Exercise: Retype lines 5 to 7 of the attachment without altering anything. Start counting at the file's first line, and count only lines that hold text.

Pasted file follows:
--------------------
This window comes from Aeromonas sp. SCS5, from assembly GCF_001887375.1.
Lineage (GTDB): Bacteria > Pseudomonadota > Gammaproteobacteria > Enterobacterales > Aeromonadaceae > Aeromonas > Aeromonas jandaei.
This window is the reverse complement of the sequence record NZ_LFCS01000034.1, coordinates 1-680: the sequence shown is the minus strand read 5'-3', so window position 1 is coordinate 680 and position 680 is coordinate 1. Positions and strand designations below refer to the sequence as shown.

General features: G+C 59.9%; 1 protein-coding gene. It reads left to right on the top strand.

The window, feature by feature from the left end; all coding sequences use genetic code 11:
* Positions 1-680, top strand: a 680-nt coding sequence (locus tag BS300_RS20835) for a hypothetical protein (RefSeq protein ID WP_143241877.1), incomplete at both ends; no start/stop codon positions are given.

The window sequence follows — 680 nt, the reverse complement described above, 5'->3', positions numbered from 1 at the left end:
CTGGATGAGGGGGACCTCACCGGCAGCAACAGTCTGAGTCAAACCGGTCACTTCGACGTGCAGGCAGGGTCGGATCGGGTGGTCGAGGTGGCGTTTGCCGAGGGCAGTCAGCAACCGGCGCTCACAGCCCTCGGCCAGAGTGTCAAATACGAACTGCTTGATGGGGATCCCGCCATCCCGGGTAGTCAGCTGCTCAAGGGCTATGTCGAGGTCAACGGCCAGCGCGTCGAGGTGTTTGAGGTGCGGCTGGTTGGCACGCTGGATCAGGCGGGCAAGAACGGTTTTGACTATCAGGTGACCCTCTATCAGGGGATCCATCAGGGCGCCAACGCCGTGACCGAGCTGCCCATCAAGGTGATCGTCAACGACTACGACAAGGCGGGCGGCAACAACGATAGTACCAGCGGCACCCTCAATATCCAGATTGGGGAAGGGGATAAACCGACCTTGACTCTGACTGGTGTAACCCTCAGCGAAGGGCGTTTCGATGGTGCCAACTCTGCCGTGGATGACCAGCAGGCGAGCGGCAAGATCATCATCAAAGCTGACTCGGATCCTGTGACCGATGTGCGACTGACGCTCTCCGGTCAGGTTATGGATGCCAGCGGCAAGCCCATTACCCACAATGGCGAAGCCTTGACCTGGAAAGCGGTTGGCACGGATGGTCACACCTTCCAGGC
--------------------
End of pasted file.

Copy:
The window, feature by feature from the left end; all coding sequences use genetic code 11:
* Positions 1-680, top strand: a 680-nt coding sequence (locus tag BS300_RS20835) for a hypothetical protein (RefSeq protein ID WP_143241877.1), incomplete at both ends; no start/stop codon positions are given.

The window sequence follows — 680 nt, the reverse complement described above, 5'->3', positions numbered from 1 at the left end: